Below is a simple list of Actions that will help you control your Cholesterol Levels.
1. Maintain a healthy weight
Being overweight or obese increases your risk of developing high Cholesterol. Losing weight, particularly belly fat, will help lower LDL cholesterol levels
One of the ways to determine your normal weight range is body mass index or BMI. Check your BMI here.
- Also you can Check with your health care provider to see if you need to lose weight.
- If you do, lose weight slowly using a healthy eating plan and engaging in physical activity. Lose no more than 1/2 pound to 2 pounds a week.
- For losing weight you have to eat fewer calories than you use up in daily activities.
2. Be physically active
Regular physical activity can help you manage your weight and, in that way, help lower your LDL. It also can help raise HDL and lower triglycerides, improve the fitness of your heart and lungs, and lower blood pressure. Use stairs instead of an elevator, get off a bus one or two stops early, or park your car at the far end of the lot at work.
- Aim to do at least 150 minutes (2.5 hours) of exercise a week.
- Engage in physical activity for a total of 30 minutes on most days of the week.
- Combine everyday chores with moderate-level sporting activities, such as walking, to achieve your physical activity goals.
3. Follow a healthy eating plan
Adding foods that lower LDL, the harmful cholesterol-carrying particle that contributes to artery-clogging atherosclerosis, is the best way to achieve a low cholesterol diet.
- Set up a healthy eating plan with foods low in saturated fat, total fat, and cholesterol, and high in fruits, vegetables, and low fat dairy foods such as the DASH eating plan.
- Write down everything that you eat and drink in a food diary. Note areas that are successful or need improvement.
- If you are trying to lose weight, choose an eating plan that is lower in calories.
Include these in your dietary portfolio of cholesterol-lowering foods.
- Oats. Beans, Barley and other whole grains,
- Soy, nuts, Eggplant and okra,
- Vegetable oils, Fatty fish,
- Apples, grapes, strawberries, citrus fruits
Exclude these from your diet.
- Meat pies, sausages and fatty meat
- Butter and ghee
- Cream and hard cheese, like cheddar
- Cakes and biscuits
- Food that contains coconut oil or palm oil
4. Become Vegan
Being vegan involves eating only plant foods and avoiding all animal foods such as dairy, meats, seafoods, etc… A largely vegetarian “dietary portfolio of cholesterol-lowering foods” substantially lowers LDL, triglycerides, and blood pressure. The key dietary components are plenty of fruits and vegetables, whole grains instead of highly refined ones, and protein mostly from plants.
5. Reduce sodium in your diet
With herbs, spices, garlic, and onions, you can make your food spicy without salt and sodium. There’s no reason why eating less sodium should make your food any less delicious!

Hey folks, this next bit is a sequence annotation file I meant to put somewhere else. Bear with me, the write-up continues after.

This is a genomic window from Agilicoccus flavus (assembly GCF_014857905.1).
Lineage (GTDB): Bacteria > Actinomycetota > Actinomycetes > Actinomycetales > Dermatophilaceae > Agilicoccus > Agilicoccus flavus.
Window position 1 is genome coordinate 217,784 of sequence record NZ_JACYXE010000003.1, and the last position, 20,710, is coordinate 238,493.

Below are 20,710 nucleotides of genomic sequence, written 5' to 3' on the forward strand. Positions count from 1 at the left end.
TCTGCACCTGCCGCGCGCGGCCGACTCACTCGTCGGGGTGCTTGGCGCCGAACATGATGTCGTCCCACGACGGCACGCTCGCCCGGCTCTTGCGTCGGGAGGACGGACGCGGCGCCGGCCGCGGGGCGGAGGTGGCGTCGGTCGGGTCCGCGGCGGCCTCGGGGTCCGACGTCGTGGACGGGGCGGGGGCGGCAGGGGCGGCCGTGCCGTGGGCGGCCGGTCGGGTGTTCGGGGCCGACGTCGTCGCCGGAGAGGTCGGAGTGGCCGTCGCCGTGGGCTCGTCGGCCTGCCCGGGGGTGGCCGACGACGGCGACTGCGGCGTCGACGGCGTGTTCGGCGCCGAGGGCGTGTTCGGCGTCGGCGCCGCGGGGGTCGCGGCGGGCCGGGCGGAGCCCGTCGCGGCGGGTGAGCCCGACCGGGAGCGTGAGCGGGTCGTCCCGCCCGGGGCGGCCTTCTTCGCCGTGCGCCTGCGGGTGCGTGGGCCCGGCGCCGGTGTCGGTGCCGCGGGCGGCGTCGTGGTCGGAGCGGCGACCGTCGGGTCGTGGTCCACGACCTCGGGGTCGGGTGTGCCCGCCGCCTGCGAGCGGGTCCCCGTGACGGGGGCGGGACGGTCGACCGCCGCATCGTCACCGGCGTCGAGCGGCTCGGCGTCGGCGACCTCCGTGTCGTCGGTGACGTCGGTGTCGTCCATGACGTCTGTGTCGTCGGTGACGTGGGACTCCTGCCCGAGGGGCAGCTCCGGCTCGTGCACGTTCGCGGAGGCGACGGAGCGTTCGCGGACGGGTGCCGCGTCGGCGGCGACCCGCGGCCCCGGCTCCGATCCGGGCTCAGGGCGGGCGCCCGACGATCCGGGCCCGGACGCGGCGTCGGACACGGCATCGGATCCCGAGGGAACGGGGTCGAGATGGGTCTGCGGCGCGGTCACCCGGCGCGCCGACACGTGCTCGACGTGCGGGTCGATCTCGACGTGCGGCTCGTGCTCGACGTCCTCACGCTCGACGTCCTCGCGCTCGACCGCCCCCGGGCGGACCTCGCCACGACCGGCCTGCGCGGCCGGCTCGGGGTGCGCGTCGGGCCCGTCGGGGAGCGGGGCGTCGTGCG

- Choose foods that are low in salt and other forms of sodium.
- Use spices, garlic, and onions to add flavor to your meals without adding more sodium.
6. Stop smoking
Smoking can raise cholesterol. Quit Smoking if you smoke.
7. Drink alcohol only in moderation
Drinking too much alcohol can have serious health consequences. It can damage the heart and liver, and contribute to both high blood pressure and high triglycerides.
- In addition to raising blood pressure, too much alcohol can add unneeded calories to your diet.
- If you drink alcoholic beverages, have only a moderate amount—one drink a day for women, two drinks a day for men.
8. Cholesterol-Lowering Drugs
Many people will be able to lower their LDL enough with suggested lifestyle changes alone. If your LDL needs more lowering, you may have to take a cholesterol-lowering drug in addition to Lifestyle change.
Cholesterol is a fatty substance produced naturally by your liver and found in your blood. Cholesterol is used for many different things in your body, but it can become a problem when there is too much of it in your blood.
There are two main types cholesterol
- Low-density lipoprotein (LDL) – also known as ‘bad’ cholesterol because it can add to the build-up of plaque (fatty deposits) in your arteries and increase your risk of coronary heart disease.
- High-density lipoprotein (HDL) – also known as ‘good’ cholesterol because it can help to protect you against coronary heart disease.
What Causes Cholesterol Levels?
- Low intake of foods containing healthy fats
- High intake of foods containing unhealthy fats (saturated fats and trans-fats)
- Low intake of foods containing fibre
- Cholesterol in food (dietary cholesterol)
- Genetics – your family history may affect your cholesterol level
Guide for Therapeutic Lifestyle Changes Program for reducing high blood cholesterol.
No content on this website should ever be used as a substitute for direct medical advice from your doctor or other qualified clinicians.